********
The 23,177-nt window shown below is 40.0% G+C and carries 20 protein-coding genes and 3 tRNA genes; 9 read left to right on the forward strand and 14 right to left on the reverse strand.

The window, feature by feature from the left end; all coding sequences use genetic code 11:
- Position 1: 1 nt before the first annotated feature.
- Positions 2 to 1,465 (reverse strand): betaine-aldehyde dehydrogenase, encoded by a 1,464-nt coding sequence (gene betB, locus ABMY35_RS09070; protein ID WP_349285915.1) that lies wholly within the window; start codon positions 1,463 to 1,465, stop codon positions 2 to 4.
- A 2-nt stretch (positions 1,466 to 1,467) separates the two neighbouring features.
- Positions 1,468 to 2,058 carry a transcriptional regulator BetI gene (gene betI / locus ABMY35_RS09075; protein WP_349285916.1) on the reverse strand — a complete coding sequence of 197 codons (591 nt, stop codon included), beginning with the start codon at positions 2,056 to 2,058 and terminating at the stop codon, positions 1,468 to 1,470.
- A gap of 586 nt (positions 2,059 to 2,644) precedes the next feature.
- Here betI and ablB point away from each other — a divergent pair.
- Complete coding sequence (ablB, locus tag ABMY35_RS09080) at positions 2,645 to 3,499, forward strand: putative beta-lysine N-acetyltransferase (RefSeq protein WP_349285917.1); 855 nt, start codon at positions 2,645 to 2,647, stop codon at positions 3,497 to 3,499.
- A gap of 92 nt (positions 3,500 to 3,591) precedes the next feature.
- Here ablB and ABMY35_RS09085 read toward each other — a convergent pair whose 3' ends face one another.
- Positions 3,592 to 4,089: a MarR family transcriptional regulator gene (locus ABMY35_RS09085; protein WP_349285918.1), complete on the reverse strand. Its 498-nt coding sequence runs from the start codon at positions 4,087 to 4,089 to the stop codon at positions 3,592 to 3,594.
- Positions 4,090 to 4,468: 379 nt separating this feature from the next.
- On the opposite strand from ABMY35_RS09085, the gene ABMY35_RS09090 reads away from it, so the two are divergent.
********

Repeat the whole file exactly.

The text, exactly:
The 23,177-nt window shown below is 40.0% G+C and carries 20 protein-coding genes and 3 tRNA genes; 9 read left to right on the forward strand and 14 right to left on the reverse strand.

The window, feature by feature from the left end; all coding sequences use genetic code 11:
- Position 1: 1 nt before the first annotated feature.
- Positions 2 to 1,465 (reverse strand): betaine-aldehyde dehydrogenase, encoded by a 1,464-nt coding sequence (gene betB, locus ABMY35_RS09070; protein ID WP_349285915.1) that lies wholly within the window; start codon positions 1,463 to 1,465, stop codon positions 2 to 4.
- A 2-nt stretch (positions 1,466 to 1,467) separates the two neighbouring features.
- Positions 1,468 to 2,058 carry a transcriptional regulator BetI gene (gene betI / locus ABMY35_RS09075; protein WP_349285916.1) on the reverse strand — a complete coding sequence of 197 codons (591 nt, stop codon included), beginning with the start codon at positions 2,056 to 2,058 and terminating at the stop codon, positions 1,468 to 1,470.
- A gap of 586 nt (positions 2,059 to 2,644) precedes the next feature.
- Here betI and ablB point away from each other — a divergent pair.
- Complete coding sequence (ablB, locus tag ABMY35_RS09080) at positions 2,645 to 3,499, forward strand: putative beta-lysine N-acetyltransferase (RefSeq protein WP_349285917.1); 855 nt, start codon at positions 2,645 to 2,647, stop codon at positions 3,497 to 3,499.
- A gap of 92 nt (positions 3,500 to 3,591) precedes the next feature.
- Here ablB and ABMY35_RS09085 read toward each other — a convergent pair whose 3' ends face one another.
- Positions 3,592 to 4,089: a MarR family transcriptional regulator gene (locus ABMY35_RS09085; protein WP_349285918.1), complete on the reverse strand. Its 498-nt coding sequence runs from the start codon at positions 4,087 to 4,089 to the stop codon at positions 3,592 to 3,594.
- Positions 4,090 to 4,468: 379 nt separating this feature from the next.
- On the opposite strand from ABMY35_RS09085, the gene ABMY35_RS09090 reads away from it, so the two are divergent.